The Jaunt Motors team is on a mission to make electric vehicles (EVs) a mainstream form of transportation in Australia. To reach their goal, the team has to get locals to purchase and drive more EVs and municipalities to establish more charging points. Their solution got more than a little creative.
Dave Budge, his business partner Marteen Burger, and their team of seven designers and engineers, are taking an iconic fixture of the Australian landscape - Land Rover 4x4s - and turning them into a movement for change. For the past two years, Jaunt has been working on a process to repurpose these four-wheel drives into EVs to create a fun, classic, and eco-friendly driving experience for visitors and locals.
In the ‘60s and ‘70s, Land Rovers were the most popular four-wheel drive you could buy in the British Commonwealth. Just about every farm and government department in the country had one -- about half of the Land Rovers made across the span of those two decades were purchased by Australians.
Still today, Australians buy more four-wheel drives than any other car, purchasing more of them annually than drivers in the United States. But there are no SUVs available as EVs. So David and Marteen sat down and designed a plan to turn social change into a business.
Because the iconic shape and essence of the car have become so ingrained into Australian culture, it’s the perfect “vehicle” for creating an EV that feels like it belongs. The team thus challenged itself to create an eco-friendly car rental experience that exchanged the standard (embarrassingly out of place) Hertz-branded Toyota rentals with a classic vehicle updated with modern, user-friendly design and batteries.
Jaunt is finishing up the first prototypes and producing its first five finished vehicles this year. Moving forward, they’re already booked out for all of next year, which will include refurbishing another 15 cars. As they scale production, they’re working on creating repeatable manufacturing processes to accelerate vehicle improvements.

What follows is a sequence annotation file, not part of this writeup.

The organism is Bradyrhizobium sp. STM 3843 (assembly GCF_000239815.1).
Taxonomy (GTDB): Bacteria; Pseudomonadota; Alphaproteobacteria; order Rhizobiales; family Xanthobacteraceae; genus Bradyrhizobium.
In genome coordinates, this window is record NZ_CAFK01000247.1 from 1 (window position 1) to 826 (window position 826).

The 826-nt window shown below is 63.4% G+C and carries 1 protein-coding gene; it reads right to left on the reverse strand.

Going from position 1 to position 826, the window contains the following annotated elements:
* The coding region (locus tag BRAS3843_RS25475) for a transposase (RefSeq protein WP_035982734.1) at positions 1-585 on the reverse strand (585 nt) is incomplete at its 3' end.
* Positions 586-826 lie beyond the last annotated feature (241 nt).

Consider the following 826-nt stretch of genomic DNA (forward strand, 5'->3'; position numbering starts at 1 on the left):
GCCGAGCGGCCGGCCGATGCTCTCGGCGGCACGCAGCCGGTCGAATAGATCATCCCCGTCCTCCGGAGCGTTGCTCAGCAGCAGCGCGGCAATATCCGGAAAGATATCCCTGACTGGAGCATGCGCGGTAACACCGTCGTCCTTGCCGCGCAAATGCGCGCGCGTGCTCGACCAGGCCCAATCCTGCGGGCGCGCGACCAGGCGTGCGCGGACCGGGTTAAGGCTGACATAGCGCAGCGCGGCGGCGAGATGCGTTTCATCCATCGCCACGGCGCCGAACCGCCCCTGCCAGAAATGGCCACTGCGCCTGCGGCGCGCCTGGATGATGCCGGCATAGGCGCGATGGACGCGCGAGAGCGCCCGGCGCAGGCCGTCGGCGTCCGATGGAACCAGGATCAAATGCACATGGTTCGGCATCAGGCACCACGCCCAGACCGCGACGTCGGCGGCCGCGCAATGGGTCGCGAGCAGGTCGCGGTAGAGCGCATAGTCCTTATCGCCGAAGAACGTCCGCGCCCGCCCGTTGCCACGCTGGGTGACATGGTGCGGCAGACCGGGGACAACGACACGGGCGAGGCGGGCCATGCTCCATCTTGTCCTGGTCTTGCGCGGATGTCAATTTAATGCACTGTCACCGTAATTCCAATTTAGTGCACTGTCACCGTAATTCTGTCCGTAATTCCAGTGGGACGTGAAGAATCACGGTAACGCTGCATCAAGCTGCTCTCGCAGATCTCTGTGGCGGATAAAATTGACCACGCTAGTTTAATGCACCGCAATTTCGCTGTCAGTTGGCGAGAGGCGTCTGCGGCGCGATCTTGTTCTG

What it takes to recreate a classic
Dave and Marteen come from backgrounds in digital design and production management. They’ve worked together on and off for 12 years, in different fields of emerging technology. Their shared focus is always on implementing innovation in beautiful, fun, and useful applications.
Their latest collaboration is Jaunt Motors. They were inspired by the already 15-year history of electric vehicle conversions and the ready availability of plug and play parts.
“It’s kind of like building a PC. There are some tricky bits, but all the parts are designed to plug together. So the challenge is really fitting batteries and everything into an old car, not making the technology work.”
Dave and Marteen looked at current EV conversions and found that what was missing was the emphasis on user experience. So they thought about how to integrate EVs from a design perspective as well as a technological perspective.
How does a good UX manifest in a 1960s Land Rover, for example? A lot of the dials and gauges in the original dashboards have become unnecessary fluff.
With this focus on design, the team didn't just redesign the batteries, battery boxes, systems and brackets -- they also reimagined the entire dashboard and cabin of what was once a pretty basic car.
Original Land Rovers didn’t have any heaters or even radios up until the 80’s -- “luxuries” that Budge’s team has worked on including for their clients.
Because of their focus on custom design and craftsmanship, the Jaunt team is made up of people who have apprenticed as boat builders, drift car builders, and even elevator electricians -- a field interestingly, but unsurprisingly, invested in understanding how to move humans from one point to another in a certain way.
Meanwhile, Australia’s love of four-wheel drives means there are plenty of fabrication facilities, and the team can work with them to prototype gear, as well as create their own 3D printed, milled and laser-cut prototypes at a local maker space.
Jaunt’s design challenge
Dave’s team is up against no small challenge. They’re taking an old car that’s hand-built with limited precision and connecting it to precision CNC and laser cart processing. The placement of old parts on the car are so unpredictable, that finding the bolt holes between the chassis and body can already become a practice in drilling.
To solve design challenges, the team uses a combination of force and wit. Hammering things until they fall into place can at times become a necessity, but for parts that can be replaced, they’ve begun using Shapr3D as a concept design and CAD tool to create custom parts in the workshop.